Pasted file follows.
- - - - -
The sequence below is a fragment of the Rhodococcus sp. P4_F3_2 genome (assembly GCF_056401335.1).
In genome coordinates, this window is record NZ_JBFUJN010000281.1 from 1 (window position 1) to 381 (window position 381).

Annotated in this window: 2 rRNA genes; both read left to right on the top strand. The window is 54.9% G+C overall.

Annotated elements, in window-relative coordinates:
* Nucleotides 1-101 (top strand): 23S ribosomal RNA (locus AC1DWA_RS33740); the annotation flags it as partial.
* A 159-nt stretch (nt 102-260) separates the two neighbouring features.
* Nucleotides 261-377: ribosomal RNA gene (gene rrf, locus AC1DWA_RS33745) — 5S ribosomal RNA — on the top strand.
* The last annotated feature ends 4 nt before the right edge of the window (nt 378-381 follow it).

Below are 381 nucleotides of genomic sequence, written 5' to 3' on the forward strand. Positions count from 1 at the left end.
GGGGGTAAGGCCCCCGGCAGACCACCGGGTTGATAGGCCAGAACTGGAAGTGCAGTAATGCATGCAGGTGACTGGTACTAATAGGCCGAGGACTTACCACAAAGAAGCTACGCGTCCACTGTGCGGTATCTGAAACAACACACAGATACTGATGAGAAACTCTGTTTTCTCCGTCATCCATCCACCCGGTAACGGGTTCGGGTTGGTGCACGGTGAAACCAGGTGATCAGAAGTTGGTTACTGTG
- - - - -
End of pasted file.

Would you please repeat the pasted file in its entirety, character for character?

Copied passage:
The sequence below is a fragment of the Rhodococcus sp. P4_F3_2 genome (assembly GCF_056401335.1).
In genome coordinates, this window is record NZ_JBFUJN010000281.1 from 1 (window position 1) to 381 (window position 381).

Annotated in this window: 2 rRNA genes; both read left to right on the top strand. The window is 54.9% G+C overall.

Annotated elements, in window-relative coordinates:
* Nucleotides 1-101 (top strand): 23S ribosomal RNA (locus AC1DWA_RS33740); the annotation flags it as partial.
* A 159-nt stretch (nt 102-260) separates the two neighbouring features.
* Nucleotides 261-377: ribosomal RNA gene (gene rrf, locus AC1DWA_RS33745) — 5S ribosomal RNA — on the top strand.
* The last annotated feature ends 4 nt before the right edge of the window (nt 378-381 follow it).

Below are 381 nucleotides of genomic sequence, written 5' to 3' on the forward strand. Positions count from 1 at the left end.
GGGGGTAAGGCCCCCGGCAGACCACCGGGTTGATAGGCCAGAACTGGAAGTGCAGTAATGCATGCAGGTGACTGGTACTAATAGGCCGAGGACTTACCACAAAGAAGCTACGCGTCCACTGTGCGGTATCTGAAACAACACACAGATACTGATGAGAAACTCTGTTTTCTCCGTCATCCATCCACCCGGTAACGGGTTCGGGTTGGTGCACGGTGAAACCAGGTGATCAGAAGTTGGTTACTGTG